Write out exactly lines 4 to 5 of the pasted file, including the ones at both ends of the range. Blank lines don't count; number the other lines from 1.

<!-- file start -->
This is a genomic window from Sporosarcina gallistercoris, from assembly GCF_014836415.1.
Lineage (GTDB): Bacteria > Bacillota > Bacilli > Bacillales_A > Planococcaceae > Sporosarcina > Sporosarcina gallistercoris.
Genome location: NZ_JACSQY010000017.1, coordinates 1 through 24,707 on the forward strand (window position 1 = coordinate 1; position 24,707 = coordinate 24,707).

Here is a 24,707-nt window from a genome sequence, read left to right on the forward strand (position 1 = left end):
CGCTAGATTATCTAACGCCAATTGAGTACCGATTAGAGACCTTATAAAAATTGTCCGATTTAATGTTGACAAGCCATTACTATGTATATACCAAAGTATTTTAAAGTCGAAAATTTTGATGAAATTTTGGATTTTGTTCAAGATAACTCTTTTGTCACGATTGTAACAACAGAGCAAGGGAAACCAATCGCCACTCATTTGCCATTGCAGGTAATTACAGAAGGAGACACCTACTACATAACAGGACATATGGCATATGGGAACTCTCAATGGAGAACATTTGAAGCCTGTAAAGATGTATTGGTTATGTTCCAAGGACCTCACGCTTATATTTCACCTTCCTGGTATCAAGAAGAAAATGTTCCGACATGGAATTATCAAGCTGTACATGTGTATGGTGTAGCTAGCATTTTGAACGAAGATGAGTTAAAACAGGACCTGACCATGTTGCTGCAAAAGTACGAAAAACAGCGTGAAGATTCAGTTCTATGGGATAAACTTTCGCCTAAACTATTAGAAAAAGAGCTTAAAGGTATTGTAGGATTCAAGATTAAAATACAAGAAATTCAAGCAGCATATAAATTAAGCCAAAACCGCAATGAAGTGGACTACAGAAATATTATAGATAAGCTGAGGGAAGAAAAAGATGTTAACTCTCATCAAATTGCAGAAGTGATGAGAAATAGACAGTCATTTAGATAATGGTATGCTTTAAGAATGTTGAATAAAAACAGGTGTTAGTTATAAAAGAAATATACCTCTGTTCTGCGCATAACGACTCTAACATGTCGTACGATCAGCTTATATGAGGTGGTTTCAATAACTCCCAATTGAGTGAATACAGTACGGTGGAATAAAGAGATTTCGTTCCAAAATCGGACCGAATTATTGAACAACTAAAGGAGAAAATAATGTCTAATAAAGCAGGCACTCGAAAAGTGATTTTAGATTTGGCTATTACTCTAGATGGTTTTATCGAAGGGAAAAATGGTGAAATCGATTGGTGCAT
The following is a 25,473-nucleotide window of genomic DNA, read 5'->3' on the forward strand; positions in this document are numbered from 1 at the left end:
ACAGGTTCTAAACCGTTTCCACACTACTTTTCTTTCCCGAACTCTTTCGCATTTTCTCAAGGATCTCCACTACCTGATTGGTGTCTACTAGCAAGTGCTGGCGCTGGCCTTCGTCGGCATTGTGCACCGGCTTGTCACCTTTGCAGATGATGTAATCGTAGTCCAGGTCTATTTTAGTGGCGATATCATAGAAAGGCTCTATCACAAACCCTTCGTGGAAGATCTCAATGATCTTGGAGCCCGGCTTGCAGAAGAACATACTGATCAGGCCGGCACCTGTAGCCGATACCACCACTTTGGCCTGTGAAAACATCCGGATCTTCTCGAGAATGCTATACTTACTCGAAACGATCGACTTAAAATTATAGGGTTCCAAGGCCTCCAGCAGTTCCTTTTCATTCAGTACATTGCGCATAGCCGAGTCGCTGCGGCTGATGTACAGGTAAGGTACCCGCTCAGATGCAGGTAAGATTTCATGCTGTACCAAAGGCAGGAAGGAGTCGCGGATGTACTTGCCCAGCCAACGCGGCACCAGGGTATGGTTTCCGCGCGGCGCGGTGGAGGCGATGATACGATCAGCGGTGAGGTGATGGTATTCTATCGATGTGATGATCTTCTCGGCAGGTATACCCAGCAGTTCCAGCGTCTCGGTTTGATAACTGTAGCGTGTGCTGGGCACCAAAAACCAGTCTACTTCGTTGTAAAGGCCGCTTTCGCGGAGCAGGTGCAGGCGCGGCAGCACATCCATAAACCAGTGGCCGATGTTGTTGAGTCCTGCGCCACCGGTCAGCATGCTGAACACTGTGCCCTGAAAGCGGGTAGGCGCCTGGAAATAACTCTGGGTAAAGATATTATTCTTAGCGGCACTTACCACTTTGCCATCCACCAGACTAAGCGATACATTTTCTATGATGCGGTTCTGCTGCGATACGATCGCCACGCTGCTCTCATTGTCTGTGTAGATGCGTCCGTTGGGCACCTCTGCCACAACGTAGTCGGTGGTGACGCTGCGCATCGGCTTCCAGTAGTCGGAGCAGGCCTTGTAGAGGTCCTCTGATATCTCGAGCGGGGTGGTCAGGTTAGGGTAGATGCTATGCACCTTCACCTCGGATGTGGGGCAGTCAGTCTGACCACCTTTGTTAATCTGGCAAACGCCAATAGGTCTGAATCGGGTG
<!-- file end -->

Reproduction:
Here is a 24,707-nt window from a genome sequence, read left to right on the forward strand (position 1 = left end):
CGCTAGATTATCTAACGCCAATTGAGTACCGATTAGAGACCTTATAAAAATTGTCCGATTTAATGTTGACAAGCCATTACTATGTATATACCAAAGTATTTTAAAGTCGAAAATTTTGATGAAATTTTGGATTTTGTTCAAGATAACTCTTTTGTCACGATTGTAACAACAGAGCAAGGGAAACCAATCGCCACTCATTTGCCATTGCAGGTAATTACAGAAGGAGACACCTACTACATAACAGGACATATGGCATATGGGAACTCTCAATGGAGAACATTTGAAGCCTGTAAAGATGTATTGGTTATGTTCCAAGGACCTCACGCTTATATTTCACCTTCCTGGTATCAAGAAGAAAATGTTCCGACATGGAATTATCAAGCTGTACATGTGTATGGTGTAGCTAGCATTTTGAACGAAGATGAGTTAAAACAGGACCTGACCATGTTGCTGCAAAAGTACGAAAAACAGCGTGAAGATTCAGTTCTATGGGATAAACTTTCGCCTAAACTATTAGAAAAAGAGCTTAAAGGTATTGTAGGATTCAAGATTAAAATACAAGAAATTCAAGCAGCATATAAATTAAGCCAAAACCGCAATGAAGTGGACTACAGAAATATTATAGATAAGCTGAGGGAAGAAAAAGATGTTAACTCTCATCAAATTGCAGAAGTGATGAGAAATAGACAGTCATTTAGATAATGGTATGCTTTAAGAATGTTGAATAAAAACAGGTGTTAGTTATAAAAGAAATATACCTCTGTTCTGCGCATAACGACTCTAACATGTCGTACGATCAGCTTATATGAGGTGGTTTCAATAACTCCCAATTGAGTGAATACAGTACGGTGGAATAAAGAGATTTCGTTCCAAAATCGGACCGAATTATTGAACAACTAAAGGAGAAAATAATGTCTAATAAAGCAGGCACTCGAAAAGTGATTTTAGATTTGGCTATTACTCTAGATGGTTTTATCGAAGGGAAAAATGGTGAAATCGATTGGTGCAT